What is an Open Standard?

The term "Open Standard" is somewhat contentious, having a fairly broad definition depending on the interests of those promoting it. This page exists to resolve any ambiguity or confusion about what we mean.

At present, the NZ government, via the NZ Government Open Access and Licensing Guidelines, defines an open standard (with regard to file formats - see bottom of page). The definition, as of 11 August 2015, is unsatisfactory, as it makes allowance for fully captured standards, and royalty-bearing standards which we see as anathema to the goal of open standards: to make it both possible and desirable for anyone and everyone to comply, for the benefit of society.

The UK Government has provided a very thorough set of of "open standard principles" which focus on exactly what we have described here: leveling the playing field for all software suppliers for the benefit of "the user", namely society at large.

Opensource.com (run by RedHat software) offers an in depth description of what makes up an Open Standard. 

For the purposes of this initiative, we have based our definition of "Open Standard" on that provided by Bruce Perens in his "Open Standards: Principles and Practice"):

An Open Standard is more than just a specification. The principles behind the standard, and the practice of offering and operating the standard, are what make the standard Open. The principles of Open Standards:

  1. Availability – Open Standards are available for all to read and implement.
  2. Maximize End-User Choice – Open Standards create a fair, competitive market for implementations of the standard. They do not lock the customer in to a particular vendor or group.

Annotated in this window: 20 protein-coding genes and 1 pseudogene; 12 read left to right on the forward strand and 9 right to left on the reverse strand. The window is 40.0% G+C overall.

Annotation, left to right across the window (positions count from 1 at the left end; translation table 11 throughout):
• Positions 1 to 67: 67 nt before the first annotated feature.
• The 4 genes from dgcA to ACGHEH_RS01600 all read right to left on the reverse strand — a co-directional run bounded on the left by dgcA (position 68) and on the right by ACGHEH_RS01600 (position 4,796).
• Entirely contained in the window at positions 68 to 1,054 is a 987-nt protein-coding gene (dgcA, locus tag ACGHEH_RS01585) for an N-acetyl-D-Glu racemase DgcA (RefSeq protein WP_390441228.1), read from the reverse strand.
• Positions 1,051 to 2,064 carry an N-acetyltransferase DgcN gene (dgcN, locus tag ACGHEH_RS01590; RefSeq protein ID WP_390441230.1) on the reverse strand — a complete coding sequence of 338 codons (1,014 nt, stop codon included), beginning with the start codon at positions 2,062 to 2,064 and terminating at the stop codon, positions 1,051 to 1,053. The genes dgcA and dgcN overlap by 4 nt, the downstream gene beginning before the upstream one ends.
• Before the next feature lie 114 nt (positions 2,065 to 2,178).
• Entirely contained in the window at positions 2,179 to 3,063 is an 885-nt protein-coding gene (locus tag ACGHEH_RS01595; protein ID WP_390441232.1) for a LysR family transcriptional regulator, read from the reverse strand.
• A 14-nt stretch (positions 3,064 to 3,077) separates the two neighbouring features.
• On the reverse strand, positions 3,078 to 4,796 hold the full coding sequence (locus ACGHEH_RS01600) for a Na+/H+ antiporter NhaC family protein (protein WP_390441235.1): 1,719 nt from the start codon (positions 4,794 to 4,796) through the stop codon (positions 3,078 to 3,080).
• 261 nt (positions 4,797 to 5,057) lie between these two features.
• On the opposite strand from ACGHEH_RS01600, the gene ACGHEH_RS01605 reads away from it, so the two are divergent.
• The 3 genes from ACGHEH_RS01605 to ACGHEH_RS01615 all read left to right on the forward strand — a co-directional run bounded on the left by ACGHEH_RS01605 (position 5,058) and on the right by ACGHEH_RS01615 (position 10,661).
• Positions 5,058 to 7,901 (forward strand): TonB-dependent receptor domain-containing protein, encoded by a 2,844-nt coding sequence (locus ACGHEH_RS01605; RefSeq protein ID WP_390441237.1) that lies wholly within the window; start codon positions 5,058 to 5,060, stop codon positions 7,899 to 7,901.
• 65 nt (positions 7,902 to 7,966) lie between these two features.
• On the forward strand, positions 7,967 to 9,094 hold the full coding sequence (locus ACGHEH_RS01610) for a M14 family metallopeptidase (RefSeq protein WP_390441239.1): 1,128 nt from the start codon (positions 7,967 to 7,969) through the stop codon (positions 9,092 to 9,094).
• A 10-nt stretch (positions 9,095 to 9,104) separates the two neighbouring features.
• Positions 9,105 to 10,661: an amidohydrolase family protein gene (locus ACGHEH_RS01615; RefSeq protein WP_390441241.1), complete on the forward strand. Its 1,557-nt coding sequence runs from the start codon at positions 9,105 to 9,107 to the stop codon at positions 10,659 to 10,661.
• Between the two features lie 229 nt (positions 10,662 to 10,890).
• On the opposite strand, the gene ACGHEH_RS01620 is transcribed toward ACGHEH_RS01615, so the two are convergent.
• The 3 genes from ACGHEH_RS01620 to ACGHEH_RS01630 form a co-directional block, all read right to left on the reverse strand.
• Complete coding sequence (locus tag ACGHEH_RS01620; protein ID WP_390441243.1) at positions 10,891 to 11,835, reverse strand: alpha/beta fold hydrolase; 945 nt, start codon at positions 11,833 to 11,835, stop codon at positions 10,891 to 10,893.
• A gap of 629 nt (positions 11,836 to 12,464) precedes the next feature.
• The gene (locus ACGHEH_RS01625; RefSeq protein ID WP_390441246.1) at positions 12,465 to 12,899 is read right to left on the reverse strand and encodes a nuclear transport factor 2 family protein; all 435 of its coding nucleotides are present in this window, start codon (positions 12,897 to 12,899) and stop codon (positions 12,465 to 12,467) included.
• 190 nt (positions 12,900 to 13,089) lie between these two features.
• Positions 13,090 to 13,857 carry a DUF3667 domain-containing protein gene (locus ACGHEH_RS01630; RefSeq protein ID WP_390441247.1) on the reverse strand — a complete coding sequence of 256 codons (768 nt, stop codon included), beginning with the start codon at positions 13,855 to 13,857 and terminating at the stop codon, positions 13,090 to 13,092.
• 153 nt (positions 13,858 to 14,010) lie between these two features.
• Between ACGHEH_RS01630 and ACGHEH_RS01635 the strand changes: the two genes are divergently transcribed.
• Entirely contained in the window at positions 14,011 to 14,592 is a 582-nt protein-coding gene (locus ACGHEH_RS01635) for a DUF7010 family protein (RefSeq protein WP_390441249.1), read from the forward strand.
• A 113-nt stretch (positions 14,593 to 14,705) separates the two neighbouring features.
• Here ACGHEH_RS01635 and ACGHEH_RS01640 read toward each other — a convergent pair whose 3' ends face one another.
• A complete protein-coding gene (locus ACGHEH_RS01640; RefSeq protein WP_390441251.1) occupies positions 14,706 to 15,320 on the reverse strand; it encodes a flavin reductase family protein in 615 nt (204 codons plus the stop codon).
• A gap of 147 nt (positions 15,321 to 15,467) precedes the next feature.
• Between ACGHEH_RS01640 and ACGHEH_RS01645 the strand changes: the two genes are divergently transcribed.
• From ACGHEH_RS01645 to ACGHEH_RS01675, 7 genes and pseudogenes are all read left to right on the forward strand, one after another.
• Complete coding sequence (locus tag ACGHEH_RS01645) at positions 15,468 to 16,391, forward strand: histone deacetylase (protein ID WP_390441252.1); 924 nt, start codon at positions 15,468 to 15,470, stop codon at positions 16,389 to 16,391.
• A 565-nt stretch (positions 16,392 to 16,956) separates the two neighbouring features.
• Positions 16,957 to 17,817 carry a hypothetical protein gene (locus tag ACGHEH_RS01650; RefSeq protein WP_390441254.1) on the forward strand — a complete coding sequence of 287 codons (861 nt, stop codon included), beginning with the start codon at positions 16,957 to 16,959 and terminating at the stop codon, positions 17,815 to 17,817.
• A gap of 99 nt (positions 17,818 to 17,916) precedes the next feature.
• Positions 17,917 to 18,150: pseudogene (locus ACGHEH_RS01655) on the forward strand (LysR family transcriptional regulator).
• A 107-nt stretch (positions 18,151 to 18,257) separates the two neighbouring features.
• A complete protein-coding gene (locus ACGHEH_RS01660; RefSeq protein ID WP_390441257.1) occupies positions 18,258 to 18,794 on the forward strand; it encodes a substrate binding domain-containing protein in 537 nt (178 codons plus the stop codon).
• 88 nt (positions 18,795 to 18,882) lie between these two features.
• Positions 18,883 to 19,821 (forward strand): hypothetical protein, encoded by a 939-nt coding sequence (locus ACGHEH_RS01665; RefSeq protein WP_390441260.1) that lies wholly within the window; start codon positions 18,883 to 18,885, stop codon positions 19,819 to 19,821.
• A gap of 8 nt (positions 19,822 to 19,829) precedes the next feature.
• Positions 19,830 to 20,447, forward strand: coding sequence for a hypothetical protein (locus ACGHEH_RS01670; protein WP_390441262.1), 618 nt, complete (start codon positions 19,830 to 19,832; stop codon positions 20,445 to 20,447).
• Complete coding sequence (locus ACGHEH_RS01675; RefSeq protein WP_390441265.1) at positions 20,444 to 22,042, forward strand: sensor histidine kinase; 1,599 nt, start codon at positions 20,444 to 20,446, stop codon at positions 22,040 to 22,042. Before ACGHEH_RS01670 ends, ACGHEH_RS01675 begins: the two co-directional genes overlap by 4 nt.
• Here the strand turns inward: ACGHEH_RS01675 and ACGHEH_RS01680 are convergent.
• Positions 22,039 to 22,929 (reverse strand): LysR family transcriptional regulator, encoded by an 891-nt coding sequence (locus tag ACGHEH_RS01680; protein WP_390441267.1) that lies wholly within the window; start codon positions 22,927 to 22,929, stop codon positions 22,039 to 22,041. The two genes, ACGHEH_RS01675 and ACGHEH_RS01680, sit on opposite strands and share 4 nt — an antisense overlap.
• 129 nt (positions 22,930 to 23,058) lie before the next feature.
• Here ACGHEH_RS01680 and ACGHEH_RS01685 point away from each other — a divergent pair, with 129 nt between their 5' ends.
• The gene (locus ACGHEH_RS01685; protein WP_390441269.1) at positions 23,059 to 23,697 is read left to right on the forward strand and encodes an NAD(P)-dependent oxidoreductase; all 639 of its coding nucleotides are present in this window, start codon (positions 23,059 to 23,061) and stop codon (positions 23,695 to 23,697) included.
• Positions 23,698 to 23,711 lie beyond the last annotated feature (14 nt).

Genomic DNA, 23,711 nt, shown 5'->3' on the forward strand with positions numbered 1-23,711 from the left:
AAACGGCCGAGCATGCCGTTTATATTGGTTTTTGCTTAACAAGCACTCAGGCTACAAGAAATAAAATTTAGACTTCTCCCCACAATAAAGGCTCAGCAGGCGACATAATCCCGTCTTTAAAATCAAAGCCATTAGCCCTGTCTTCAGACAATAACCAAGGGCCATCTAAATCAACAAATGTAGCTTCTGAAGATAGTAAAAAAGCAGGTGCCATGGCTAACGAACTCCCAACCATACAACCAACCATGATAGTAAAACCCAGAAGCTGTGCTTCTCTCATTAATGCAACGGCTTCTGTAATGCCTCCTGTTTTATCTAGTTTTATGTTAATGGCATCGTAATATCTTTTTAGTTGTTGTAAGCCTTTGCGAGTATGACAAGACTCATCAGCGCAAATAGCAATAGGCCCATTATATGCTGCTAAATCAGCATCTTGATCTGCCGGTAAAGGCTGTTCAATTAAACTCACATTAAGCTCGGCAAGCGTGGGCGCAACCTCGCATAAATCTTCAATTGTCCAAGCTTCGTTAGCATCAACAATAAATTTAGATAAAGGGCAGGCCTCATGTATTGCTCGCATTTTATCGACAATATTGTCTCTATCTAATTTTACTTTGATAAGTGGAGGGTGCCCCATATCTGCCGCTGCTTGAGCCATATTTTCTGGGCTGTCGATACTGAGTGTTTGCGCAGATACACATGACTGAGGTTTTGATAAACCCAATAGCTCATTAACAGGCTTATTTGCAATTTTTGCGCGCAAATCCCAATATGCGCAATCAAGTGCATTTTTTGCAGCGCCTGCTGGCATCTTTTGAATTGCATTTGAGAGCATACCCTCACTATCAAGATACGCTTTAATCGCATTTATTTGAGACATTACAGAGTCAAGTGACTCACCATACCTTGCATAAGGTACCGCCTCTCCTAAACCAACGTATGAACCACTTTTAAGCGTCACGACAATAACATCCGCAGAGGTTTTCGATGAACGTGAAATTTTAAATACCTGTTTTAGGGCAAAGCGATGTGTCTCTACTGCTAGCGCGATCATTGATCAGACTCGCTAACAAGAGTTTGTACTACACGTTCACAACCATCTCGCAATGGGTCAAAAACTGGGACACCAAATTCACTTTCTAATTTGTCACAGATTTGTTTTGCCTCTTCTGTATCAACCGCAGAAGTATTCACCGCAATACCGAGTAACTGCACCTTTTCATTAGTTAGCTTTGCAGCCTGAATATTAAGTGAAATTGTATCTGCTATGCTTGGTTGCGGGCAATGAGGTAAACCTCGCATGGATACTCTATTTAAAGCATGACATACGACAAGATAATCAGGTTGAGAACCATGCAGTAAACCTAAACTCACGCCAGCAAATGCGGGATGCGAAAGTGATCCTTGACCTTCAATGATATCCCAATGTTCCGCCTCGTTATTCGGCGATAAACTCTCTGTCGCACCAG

3. No Royalty – Open Standards are free for all to implement, with no royalty or fee. Certification of compliance by the standards organization may involve a fee.
  4. No Discrimination – Open Standards and the organizations that administer them do not favor one implementor over another for any reason other than the technical standards compliance of a vendor's implementation. Certification organizations must provide a path for low and zero-cost implementations to be validated, but may also provide enhanced certification services.
  5. Extension or Subset – implementations of Open Standards may be extended, or offered in subset form. However, certification organizations may decline to certify subset implementations, and may place requirements upon extensions; see Predatory Practices.
  6. Predatory Practices – Open Standards may employ license terms that protect against subversion of the standard by embrace-and-extend tactics. The licenses attached to the standard may require the publication of reference information for extensions, and a license for all others to create, distribute, and sell software that is compatible with the extensions. An Open Standard may not othewise prohibit extensions.

We do not see compliance with an Open Standard as a proxy for implying practical interoperability between any two software products which implement the Open Standard. We do, however, see an Open Standard as a rich and independent common reference point, not controlled by any one self-interested entity, for those developing software products. Open Standards compliance is 

  • measurable, and
  • serves to minimise the distance between any two implementations required to achieve practical interoperability.

Our goal is that anyone may implement software that implements and complies with an Open Standard with confidence and without requiring permission from any entity. Doing so will not incur a present or future liability for patent infringement or any other royalty or related costs for either the developer or any user of the software. 

The ideal open standard is one which has multiple, compliant implementations on different software code bases, and to which changes can only be made with the agreement of multiple parties, at least one of which has no commercial interest.

We have provided some examples of open, proprietary, and "fauxpen" standards.